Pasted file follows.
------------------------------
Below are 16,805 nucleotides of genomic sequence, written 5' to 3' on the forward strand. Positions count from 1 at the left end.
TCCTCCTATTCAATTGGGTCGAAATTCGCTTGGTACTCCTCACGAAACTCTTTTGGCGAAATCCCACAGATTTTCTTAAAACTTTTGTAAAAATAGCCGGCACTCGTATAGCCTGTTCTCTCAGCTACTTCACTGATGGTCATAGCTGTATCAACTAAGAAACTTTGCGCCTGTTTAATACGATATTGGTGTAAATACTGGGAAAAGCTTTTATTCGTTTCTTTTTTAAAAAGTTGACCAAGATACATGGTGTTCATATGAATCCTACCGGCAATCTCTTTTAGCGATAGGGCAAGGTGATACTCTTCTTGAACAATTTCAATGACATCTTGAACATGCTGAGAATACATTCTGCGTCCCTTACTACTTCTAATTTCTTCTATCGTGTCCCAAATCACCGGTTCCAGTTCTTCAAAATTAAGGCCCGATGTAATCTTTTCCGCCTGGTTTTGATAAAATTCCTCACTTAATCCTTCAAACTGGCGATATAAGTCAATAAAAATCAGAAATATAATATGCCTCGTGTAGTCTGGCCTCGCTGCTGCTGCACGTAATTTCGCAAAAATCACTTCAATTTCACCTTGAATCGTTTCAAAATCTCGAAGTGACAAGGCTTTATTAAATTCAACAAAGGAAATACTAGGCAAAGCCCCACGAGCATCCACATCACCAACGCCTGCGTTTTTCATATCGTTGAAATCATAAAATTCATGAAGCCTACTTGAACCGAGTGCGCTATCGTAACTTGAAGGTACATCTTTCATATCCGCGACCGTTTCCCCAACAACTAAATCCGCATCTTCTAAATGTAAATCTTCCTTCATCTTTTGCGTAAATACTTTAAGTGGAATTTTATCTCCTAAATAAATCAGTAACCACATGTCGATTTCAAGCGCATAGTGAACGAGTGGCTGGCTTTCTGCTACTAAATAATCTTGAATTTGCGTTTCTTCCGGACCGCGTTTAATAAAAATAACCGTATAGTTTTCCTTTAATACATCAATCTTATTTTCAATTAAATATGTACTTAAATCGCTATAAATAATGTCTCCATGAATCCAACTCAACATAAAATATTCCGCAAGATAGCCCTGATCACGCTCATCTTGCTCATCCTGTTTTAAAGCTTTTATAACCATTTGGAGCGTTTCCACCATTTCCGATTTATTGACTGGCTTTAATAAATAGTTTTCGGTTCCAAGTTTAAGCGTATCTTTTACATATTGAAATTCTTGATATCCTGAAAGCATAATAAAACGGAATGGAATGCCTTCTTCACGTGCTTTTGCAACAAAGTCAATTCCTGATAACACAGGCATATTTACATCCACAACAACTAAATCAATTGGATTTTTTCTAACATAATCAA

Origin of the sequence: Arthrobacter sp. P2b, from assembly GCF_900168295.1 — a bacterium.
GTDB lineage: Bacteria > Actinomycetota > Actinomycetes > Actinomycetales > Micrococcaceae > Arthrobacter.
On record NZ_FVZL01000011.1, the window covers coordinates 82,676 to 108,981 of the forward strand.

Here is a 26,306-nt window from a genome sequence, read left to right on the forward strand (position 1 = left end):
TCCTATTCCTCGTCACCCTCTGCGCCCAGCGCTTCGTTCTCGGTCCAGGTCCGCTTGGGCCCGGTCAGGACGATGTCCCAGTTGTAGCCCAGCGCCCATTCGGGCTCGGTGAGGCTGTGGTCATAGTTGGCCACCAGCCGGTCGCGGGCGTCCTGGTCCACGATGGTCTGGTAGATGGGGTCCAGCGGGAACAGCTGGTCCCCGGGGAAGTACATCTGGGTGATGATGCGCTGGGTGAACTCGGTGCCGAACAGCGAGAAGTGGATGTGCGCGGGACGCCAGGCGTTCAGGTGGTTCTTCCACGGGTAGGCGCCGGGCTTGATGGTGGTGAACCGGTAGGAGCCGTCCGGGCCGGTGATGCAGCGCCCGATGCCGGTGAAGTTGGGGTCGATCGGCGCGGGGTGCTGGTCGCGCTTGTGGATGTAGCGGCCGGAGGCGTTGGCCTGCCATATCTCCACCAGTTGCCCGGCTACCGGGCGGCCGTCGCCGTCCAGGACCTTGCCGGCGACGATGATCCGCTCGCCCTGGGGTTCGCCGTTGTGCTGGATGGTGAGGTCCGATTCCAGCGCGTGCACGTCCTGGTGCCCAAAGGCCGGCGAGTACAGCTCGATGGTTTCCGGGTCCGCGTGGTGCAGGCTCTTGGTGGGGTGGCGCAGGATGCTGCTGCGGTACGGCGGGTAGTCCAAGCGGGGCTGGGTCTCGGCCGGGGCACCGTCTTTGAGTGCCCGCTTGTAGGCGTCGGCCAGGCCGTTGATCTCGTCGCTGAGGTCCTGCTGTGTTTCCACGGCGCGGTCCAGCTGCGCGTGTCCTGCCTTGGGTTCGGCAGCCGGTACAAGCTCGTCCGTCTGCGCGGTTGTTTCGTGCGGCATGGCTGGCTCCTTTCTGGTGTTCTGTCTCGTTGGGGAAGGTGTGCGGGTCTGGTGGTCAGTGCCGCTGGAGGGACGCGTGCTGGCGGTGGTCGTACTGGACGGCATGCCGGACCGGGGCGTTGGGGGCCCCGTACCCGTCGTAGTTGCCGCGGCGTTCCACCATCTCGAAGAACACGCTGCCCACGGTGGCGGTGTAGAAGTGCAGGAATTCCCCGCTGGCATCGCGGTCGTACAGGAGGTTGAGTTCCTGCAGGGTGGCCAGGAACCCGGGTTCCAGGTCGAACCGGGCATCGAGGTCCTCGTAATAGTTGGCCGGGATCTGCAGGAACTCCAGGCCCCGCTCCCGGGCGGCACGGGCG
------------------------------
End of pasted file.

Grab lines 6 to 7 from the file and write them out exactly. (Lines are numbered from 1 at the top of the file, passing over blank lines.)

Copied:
Here is a 26,306-nt window from a genome sequence, read left to right on the forward strand (position 1 = left end):
TCCTATTCCTCGTCACCCTCTGCGCCCAGCGCTTCGTTCTCGGTCCAGGTCCGCTTGGGCCCGGTCAGGACGATGTCCCAGTTGTAGCCCAGCGCCCATTCGGGCTCGGTGAGGCTGTGGTCATAGTTGGCCACCAGCCGGTCGCGGGCGTCCTGGTCCACGATGGTCTGGTAGATGGGGTCCAGCGGGAACAGCTGGTCCCCGGGGAAGTACATCTGGGTGATGATGCGCTGGGTGAACTCGGTGCCGAACAGCGAGAAGTGGATGTGCGCGGGACGCCAGGCGTTCAGGTGGTTCTTCCACGGGTAGGCGCCGGGCTTGATGGTGGTGAACCGGTAGGAGCCGTCCGGGCCGGTGATGCAGCGCCCGATGCCGGTGAAGTTGGGGTCGATCGGCGCGGGGTGCTGGTCGCGCTTGTGGATGTAGCGGCCGGAGGCGTTGGCCTGCCATATCTCCACCAGTTGCCCGGCTACCGGGCGGCCGTCGCCGTCCAGGACCTTGCCGGCGACGATGATCCGCTCGCCCTGGGGTTCGCCGTTGTGCTGGATGGTGAGGTCCGATTCCAGCGCGTGCACGTCCTGGTGCCCAAAGGCCGGCGAGTACAGCTCGATGGTTTCCGGGTCCGCGTGGTGCAGGCTCTTGGTGGGGTGGCGCAGGATGCTGCTGCGGTACGGCGGGTAGTCCAAGCGGGGCTGGGTCTCGGCCGGGGCACCGTCTTTGAGTGCCCGCTTGTAGGCGTCGGCCAGGCCGTTGATCTCGTCGCTGAGGTCCTGCTGTGTTTCCACGGCGCGGTCCAGCTGCGCGTGTCCTGCCTTGGGTTCGGCAGCCGGTACAAGCTCGTCCGTCTGCGCGGTTGTTTCGTGCGGCATGGCTGGCTCCTTTCTGGTGTTCTGTCTCGTTGGGGAAGGTGTGCGGGTCTGGTGGTCAGTGCCGCTGGAGGGACGCGTGCTGGCGGTGGTCGTACTGGACGGCATGCCGGACCGGGGCGTTGGGGGCCCCGTACCCGTCGTAGTTGCCGCGGCGTTCCACCATCTCGAAGAACACGCTGCCCACGGTGGCGGTGTAGAAGTGCAGGAATTCCCCGCTGGCATCGCGGTCGTACAGGAGGTTGAGTTCCTGCAGGGTGGCCAGGAACCCGGGTTCCAGGTCGAACCGGGCATCGAGGTCCTCGTAATAGTTGGCCGGGATCTGCAGGAACTCCAGGCCCCGCTCCCGGGCGGCACGGGCG